☒ They’re not clear on the step-down or discharge process. One of the most important parts of treatment is to have a plan for continuing care, when your child leaves the facility. Be cautious if everyone from the facility is discharged to the same sober living facilities and intensive outpatient programs. Good facilities have delineated staff roles to structure quality aftercare including vetting programs and professionals they are recommending.
☒ Their policy is to discharge your child without any supports if they relapse while at their facility. Programs should be designed to keep all participants safe, so addressing use of substances while in treatment is critical. That said, kicking someone out who relapses without any supports can be dangerous. Quality programs have procedures in place to address relapses, which may include sending the person to a detox facility for a few days or transferring them to another program.
☒ They are extremely murky on costs. Less reputable places will make claims of low, all-inclusive costs, but once your child arrives, you’re told that your insurance won’t cover certain charges or there is an unexpected out-of-pocket outlay. This is especially true for lab tests including urine screens, but may also apply for food, recreational activities, etc. Generally speaking, residential programs will ask for a drug screen on admission, and otherwise only after extended periods of time off campus. In outpatient programs, screens are done randomly, usually once or twice a week.
☒ They offer to find health insurance or waive deductibles. In some cases, unethical facilities will offer to “sign you up for insurance” and/or waive all or a portion of the co-pay. Once your child is in treatment, they may charge you for treatment that you thought would be covered by your child’s new insurance plan.
☒ They offer to pay for flights and hotels to get your child to treatment. Often using patient brokers, less reputable programs will offer incentives, such as free flights, hotels, massages, etc., to get your child to treatment. In most situations, it’s illegal to offer to fly your child to their facility as that’s considered a solicitation.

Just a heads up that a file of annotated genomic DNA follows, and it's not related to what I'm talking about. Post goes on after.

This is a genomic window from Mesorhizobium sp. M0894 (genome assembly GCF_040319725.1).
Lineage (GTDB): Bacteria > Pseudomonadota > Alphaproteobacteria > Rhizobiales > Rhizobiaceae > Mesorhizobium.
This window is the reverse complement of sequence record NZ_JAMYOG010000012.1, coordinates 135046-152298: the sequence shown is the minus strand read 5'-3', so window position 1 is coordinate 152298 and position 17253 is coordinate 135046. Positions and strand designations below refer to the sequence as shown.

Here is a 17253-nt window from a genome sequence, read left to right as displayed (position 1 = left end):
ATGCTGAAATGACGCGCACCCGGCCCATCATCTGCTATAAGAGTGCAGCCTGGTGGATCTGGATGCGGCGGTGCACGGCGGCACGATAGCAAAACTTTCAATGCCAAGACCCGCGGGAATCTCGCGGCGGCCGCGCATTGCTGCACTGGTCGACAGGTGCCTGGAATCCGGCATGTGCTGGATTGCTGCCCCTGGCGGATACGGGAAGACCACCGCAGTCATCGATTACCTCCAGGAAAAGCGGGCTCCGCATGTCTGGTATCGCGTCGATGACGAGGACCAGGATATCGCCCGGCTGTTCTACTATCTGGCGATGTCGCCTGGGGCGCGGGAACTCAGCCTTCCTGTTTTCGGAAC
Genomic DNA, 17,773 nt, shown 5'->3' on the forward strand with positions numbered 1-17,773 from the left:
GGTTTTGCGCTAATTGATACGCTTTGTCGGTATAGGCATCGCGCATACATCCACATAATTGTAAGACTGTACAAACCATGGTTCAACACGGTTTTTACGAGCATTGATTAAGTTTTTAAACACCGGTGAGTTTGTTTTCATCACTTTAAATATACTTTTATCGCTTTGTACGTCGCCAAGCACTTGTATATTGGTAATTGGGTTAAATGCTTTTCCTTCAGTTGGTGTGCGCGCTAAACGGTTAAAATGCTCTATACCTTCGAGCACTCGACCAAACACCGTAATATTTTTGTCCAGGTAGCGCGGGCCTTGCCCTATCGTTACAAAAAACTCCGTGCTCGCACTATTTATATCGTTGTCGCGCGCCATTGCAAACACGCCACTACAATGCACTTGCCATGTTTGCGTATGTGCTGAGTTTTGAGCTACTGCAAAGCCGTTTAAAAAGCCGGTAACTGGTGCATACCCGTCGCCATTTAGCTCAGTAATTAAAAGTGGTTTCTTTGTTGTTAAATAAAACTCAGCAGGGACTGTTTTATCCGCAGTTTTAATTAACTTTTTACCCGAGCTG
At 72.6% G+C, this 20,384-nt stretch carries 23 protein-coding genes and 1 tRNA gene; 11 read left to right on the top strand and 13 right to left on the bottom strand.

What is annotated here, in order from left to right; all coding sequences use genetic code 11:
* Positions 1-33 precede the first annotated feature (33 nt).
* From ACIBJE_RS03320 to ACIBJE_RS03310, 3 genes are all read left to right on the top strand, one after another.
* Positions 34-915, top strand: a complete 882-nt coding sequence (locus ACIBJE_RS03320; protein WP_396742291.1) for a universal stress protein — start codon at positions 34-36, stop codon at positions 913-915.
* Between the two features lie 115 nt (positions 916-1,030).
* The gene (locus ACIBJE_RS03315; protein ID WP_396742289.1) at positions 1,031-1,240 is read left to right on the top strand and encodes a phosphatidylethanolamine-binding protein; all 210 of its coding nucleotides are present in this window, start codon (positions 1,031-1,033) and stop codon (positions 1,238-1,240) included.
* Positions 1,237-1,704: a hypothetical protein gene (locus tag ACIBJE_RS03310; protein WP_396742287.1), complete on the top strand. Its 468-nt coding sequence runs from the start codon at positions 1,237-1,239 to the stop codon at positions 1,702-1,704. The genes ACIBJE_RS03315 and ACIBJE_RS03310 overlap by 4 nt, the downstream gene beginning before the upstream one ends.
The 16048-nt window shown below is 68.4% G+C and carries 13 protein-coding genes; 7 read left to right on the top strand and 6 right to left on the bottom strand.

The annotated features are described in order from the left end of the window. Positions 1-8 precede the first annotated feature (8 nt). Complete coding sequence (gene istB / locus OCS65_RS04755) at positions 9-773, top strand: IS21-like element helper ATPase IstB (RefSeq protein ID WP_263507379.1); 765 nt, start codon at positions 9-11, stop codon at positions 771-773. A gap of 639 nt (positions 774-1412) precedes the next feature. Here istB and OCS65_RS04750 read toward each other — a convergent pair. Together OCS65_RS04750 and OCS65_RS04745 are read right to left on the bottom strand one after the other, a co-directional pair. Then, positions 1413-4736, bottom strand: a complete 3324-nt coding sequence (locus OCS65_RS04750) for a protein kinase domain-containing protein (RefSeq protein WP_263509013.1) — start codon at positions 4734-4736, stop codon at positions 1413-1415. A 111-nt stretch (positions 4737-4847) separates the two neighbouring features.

☒ They offer to pay for free recovery housing. Again, the offering of something free that sounds too good to be true probably is.
☒ They talk about “curing” your child, especially in a short amount of time. Struggling with substance use and addiction is a process that usually follows an individual throughout their entire lifetime. It is not something that can be magically “fixed” in a short time. As nice as it sounds, claims of rapid detoxes and instant recovery are not realistic and are plainly untruthful. Be very wary of bold claims like this.
☒ They claim that they have “high success rates.” Because every individual circumstance is different, and because relapse is extremely common with substance use, “success rates” don’t hold a lot of weight — particularly if they’re pitched in a “salesy” manner.
Some of the information provided by treatment programs is more qualitative than quantitative, making it more difficult to get a clear read on a program. Trust your gut as a parent. Do they “feel right”? Are they just telling you what you want to hear, since you’re eager to get your child into treatment as soon as possible? Are they easily accessible to answer your questions patiently? Use these questions as a guide and use your best judgment to protect your child and help them get healthy, safe, real treatment and get on the path to recovery.